Muriel Bowser
**FILE** D.C. Mayor Muriel Bowser (Courtesy of the Mayor's Office)

Long before the recent shootings and attacks against houses of faith in New York City, Texas and other parts of the U.S., District officials have been working with religious leaders to ensure that they’re prepared for any types of violence or terrorism targeting local communities of faith.

In August Mayor Muriel Bowser approved $2.5 million in security and preparedness grants for faith-based, non-profit organizations in the District to support efforts for planning, training and other security-related initiatives.

“These grants are one more way we can advance D.C. values and take proactive steps to strengthen security at our places of worship,” Bowser said. “Coupled with the work of our Interfaith Preparedness and Advisory Group, grants like these will help us ensure residents and visitors feel safe throughout the District — especially in our places of worship.”

Nineteen District non-profit groups receive the maximum award of $100,000 used to purchase physical security enhancements including cameras, new doors, locks, gates and security personnel. Twenty-six District nonprofits also received grants to enhance security at their facilities with 22 of the recipients first-time awardees.

The Rev. Thomas Bowen, director of the Mayors Office of Religious Affairs, said while District congregations have received grants there’s more work to do.

“We encourage more congregations to be active and vigilant,” he said.

The grants, managed through the District of Columbia’s Homeland Security and Emergency Management Agency [HSEMA], fall under the U.S. Department of Homeland Security’s Nonprofit Security Grant Program (NSGP).

In 2019, Bowser launched the Interfaith Preparedness and Advisory Group — a joint effort between the Mayor’s Office of Religious Affairs, the Metropolitan Police Department and HSEMA that provides greater collaboration among the District’s faith-based communities.

“The ability to conduct physical threat assessments and share personal preparedness resources within their communities could be the difference in preventing another tragedy,” said HSEMA Director Dr. Christopher Rodriguez. “Building a more resilient community is our agency’s top priority and our partnerships with the faith-based community are invaluable.”

With recently-released reports indicating an 18-year high in anti-Semitic crimes in cities including New York, Los Angeles and Chicago, D.C. officials have become even more aggressive in responding to incidents of or complaints about violent acts or related threats, continuing monthly meetings for the sharing of vital information at places like Metropolitan AME Church in Northwest.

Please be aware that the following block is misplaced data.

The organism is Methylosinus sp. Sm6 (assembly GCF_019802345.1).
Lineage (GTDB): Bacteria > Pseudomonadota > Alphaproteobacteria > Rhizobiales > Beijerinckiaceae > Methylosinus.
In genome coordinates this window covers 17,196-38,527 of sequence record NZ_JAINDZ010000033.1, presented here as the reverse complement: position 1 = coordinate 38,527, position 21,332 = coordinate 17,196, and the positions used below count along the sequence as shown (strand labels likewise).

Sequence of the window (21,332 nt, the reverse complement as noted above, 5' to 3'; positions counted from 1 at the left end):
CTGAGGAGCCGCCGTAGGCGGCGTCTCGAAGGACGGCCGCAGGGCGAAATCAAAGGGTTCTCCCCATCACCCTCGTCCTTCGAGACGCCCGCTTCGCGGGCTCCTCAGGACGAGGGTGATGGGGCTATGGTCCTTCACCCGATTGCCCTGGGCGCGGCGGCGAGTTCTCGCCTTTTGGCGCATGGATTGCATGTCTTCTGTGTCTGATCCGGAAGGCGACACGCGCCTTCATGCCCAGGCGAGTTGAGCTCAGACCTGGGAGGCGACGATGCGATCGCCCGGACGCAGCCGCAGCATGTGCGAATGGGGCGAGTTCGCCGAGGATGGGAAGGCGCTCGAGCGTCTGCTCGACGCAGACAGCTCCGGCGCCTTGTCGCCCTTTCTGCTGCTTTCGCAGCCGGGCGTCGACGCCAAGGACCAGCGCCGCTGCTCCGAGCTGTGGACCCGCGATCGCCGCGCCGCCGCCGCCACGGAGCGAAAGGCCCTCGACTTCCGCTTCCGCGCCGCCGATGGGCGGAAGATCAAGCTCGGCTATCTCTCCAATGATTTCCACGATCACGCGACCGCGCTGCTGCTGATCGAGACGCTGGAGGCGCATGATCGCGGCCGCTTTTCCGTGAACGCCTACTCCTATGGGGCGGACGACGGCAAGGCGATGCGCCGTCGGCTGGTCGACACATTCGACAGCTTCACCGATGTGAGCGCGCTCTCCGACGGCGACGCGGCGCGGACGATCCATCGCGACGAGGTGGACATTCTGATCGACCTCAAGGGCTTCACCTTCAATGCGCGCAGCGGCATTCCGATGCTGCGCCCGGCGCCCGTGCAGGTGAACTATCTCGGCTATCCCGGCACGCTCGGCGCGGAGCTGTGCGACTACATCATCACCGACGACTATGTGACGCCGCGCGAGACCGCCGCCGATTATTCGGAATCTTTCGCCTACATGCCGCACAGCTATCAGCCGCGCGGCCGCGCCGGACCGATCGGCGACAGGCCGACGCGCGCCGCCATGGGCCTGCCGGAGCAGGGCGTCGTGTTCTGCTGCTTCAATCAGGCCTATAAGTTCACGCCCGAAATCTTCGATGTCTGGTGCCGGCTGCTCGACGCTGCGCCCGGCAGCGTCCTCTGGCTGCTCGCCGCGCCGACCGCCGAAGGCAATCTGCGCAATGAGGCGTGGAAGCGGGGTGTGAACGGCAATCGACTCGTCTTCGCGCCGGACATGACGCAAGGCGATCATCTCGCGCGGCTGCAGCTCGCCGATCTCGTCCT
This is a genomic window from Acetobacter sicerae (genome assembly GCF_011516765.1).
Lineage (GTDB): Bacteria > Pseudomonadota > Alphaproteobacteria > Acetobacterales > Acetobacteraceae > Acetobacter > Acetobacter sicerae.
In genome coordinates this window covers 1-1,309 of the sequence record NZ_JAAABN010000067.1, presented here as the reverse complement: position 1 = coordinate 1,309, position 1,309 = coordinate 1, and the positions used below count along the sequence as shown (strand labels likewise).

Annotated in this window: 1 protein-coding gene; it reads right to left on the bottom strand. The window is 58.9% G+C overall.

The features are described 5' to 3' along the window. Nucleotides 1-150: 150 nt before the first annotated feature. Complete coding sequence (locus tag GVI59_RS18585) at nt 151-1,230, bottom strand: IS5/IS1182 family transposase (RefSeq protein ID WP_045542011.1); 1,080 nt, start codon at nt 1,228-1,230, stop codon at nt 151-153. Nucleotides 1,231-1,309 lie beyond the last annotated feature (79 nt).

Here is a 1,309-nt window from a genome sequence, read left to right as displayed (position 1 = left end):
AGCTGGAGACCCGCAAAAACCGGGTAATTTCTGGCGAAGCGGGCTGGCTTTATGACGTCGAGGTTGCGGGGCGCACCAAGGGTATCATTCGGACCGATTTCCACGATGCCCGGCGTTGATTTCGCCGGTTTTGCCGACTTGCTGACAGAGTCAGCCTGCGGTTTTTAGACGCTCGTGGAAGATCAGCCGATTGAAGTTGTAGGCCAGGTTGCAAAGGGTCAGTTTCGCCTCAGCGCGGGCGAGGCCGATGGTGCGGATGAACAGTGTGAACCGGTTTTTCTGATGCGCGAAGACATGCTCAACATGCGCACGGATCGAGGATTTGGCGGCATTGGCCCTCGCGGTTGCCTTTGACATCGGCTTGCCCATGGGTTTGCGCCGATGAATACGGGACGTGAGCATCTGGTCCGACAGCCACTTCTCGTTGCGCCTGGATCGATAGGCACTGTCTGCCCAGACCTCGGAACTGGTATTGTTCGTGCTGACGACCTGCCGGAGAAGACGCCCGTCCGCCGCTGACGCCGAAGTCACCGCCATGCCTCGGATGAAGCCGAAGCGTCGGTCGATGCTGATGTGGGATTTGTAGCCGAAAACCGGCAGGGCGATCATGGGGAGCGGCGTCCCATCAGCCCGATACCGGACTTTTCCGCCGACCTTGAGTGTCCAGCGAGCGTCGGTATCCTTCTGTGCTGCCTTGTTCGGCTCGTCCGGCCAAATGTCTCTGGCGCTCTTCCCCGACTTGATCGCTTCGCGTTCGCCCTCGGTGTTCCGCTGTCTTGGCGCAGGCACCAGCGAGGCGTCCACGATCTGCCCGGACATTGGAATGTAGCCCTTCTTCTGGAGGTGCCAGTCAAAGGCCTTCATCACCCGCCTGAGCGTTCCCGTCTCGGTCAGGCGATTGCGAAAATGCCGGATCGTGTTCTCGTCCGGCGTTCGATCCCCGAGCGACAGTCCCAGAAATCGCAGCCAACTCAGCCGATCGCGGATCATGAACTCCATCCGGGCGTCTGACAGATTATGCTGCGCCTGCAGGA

The Rev. Donald Robinson, assistant to the pastor, the First Baptist Church of the City of Washington D.C. in Northwest, noted the improvements to security employed by the historic house of worship located a mere nine blocks from the White House.

“We started a security team and we have people both inside and outside of the church to protect our members and visitors,” he said. “We also have law enforcement officials in our church who provide a greater modicum of security.”

Meanwhile, some houses of faith, like West Freeway Church of Christ in White Settlement, Texas, have ramped up security with members armed with weapons following the recent shooting in December that left two members dead before a volunteer security guard killed the assailant.

Robinson, who serves as the chairperson for the church’s Wednesday Clergy Fellowship, said, “In different jurisdictions different things work and different people have different needs. But ever since the South Carolina shooting, we have been talking.”

The Rev. Cheryl Sanders, pastor of the Third Street Church of God in Northwest, says while her church has become concerned about safety, they also want to make sure people feel welcome.

“We are not paranoid — what we are is vigilant and prayerful,” she said. “We don’t adhere to the policy of churches like West Freeway that encourages its members bringing weapons to church. That’s not a good optic. We’re not going [in that direction].”

The Rev. Ianther Mills, pastor, Asbury United Methodist Church (UMC) in Northwest, pointed to current initiatives employed by her denomination.

“The UMC already follows strategies like our Active Shooter Plan which includes the use of security guards for special events and activities,” she said. “We’ve experienced recent incidents at the church that have led us to the conclusion that we need to step up our security to having an off-duty MPD officer available during the worship hour and we’re working on getting that in place.”

Churches, groups or organizations interested in receiving information about enhancing security can contact John Mein, HSEMA’s program manager, at 202-815-8780.

Hamil Harris is an award-winning journalist who worked at the Washington Post from 1992 to 2016. During his tenure he wrote hundreds of stories about the people, government and faith communities in the...

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